An associate of mine sent me an e-mail with a link to an article that purported to overturn project management myths, but I had never heard of any of them.
One of these myths being overturned was that project managers are only concerned with scope, schedule and cost, and routinely ignore other parts of their projects, like stakeholders or resources. I must have read or heard hundreds of papers and classes on project management, and I've never, ever heard anything like this, but I suppose the article's authors felt such a perception was so widespread that they needed to spend a few hundred words correcting this wrong-headedness.
I don't want to be left behind if this is where the management world is headed, so I'll do some my debunking myself. The commonly held perception that all accountants are weasels is provable false. I am familiar with many accountants, and I know for a fact that at least some of them have a minimum of one human parent.
Another myth? The idea that risk managers are attempting to seize control of the project management world by baffling their opponents with statistical jargon until they give in for fear of looking ignorant simply can't be 100 percent true, as risk managers themselves would have to agree.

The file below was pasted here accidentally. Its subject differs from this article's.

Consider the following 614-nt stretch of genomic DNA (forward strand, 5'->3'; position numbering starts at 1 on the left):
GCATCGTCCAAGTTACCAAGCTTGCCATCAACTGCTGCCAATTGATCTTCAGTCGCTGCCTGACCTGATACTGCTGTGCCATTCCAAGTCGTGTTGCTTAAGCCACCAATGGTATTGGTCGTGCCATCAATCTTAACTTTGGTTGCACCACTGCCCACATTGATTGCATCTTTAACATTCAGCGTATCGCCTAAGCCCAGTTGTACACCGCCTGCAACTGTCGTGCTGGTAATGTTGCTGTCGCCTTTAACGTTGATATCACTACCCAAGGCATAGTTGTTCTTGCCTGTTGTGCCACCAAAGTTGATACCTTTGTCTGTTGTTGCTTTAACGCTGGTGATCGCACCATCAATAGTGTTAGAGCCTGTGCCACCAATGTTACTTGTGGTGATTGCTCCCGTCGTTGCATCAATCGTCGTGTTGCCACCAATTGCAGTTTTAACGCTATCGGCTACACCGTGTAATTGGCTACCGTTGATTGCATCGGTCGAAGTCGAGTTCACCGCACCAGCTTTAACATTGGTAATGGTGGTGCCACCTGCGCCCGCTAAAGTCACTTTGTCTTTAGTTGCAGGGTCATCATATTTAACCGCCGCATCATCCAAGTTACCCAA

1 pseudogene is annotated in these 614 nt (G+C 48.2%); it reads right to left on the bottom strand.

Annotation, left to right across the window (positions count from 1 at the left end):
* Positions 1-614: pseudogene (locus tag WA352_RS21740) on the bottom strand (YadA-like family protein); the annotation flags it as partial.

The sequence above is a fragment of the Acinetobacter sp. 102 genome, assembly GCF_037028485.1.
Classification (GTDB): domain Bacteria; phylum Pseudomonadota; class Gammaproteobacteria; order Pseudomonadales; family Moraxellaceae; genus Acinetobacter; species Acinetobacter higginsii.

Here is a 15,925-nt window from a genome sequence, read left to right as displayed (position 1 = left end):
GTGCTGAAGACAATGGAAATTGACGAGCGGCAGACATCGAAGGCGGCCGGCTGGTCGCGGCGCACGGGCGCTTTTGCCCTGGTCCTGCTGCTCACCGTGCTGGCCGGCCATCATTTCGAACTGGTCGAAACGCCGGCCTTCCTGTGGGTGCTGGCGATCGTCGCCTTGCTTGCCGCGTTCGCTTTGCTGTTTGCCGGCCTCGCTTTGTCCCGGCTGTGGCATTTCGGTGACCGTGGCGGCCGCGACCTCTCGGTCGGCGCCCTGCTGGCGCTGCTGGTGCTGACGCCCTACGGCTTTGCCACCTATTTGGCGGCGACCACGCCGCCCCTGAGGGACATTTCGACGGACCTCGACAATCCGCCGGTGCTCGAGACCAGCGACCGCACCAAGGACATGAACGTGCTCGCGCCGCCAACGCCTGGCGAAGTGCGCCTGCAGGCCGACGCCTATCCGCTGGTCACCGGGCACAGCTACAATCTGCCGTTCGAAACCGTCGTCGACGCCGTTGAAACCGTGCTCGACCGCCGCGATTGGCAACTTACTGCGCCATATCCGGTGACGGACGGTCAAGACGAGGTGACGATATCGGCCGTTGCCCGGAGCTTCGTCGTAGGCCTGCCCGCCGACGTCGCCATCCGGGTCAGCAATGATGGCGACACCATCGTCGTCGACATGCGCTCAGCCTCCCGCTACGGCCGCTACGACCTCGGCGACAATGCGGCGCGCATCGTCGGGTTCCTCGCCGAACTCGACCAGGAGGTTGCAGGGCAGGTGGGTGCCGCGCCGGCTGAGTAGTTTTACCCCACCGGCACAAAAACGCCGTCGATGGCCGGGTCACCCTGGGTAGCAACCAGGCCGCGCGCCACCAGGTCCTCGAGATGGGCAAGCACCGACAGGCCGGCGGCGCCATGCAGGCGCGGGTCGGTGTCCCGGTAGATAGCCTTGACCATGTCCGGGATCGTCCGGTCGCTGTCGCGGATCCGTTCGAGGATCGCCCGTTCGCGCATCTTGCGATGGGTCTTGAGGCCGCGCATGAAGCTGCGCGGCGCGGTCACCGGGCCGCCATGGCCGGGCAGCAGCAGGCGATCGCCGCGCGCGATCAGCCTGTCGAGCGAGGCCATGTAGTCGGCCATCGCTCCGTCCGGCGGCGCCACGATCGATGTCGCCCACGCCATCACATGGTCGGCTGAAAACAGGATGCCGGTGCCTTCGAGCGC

The short answer here is that making a point about project management by overturning myths that nobody holds to involves a certain amount of making assumptions about readers' presumptions, and that is an unsatisfactory approach.
Full disclosure: I once presented a paper entitled The Bottoms-Up Myth, where I argued against the practice of re-estimating the remaining work in a project, adding that figure to the cumulative actual costs, and declaring the result to be a better estimate at completion than the calculated version. I felt confident in describing such a practice as a myth, since almost everybody I've ever met in the estimating world seems to think that it's just great to do things that way, even when it's provably loopy. I'm interested in seeing what all of you think.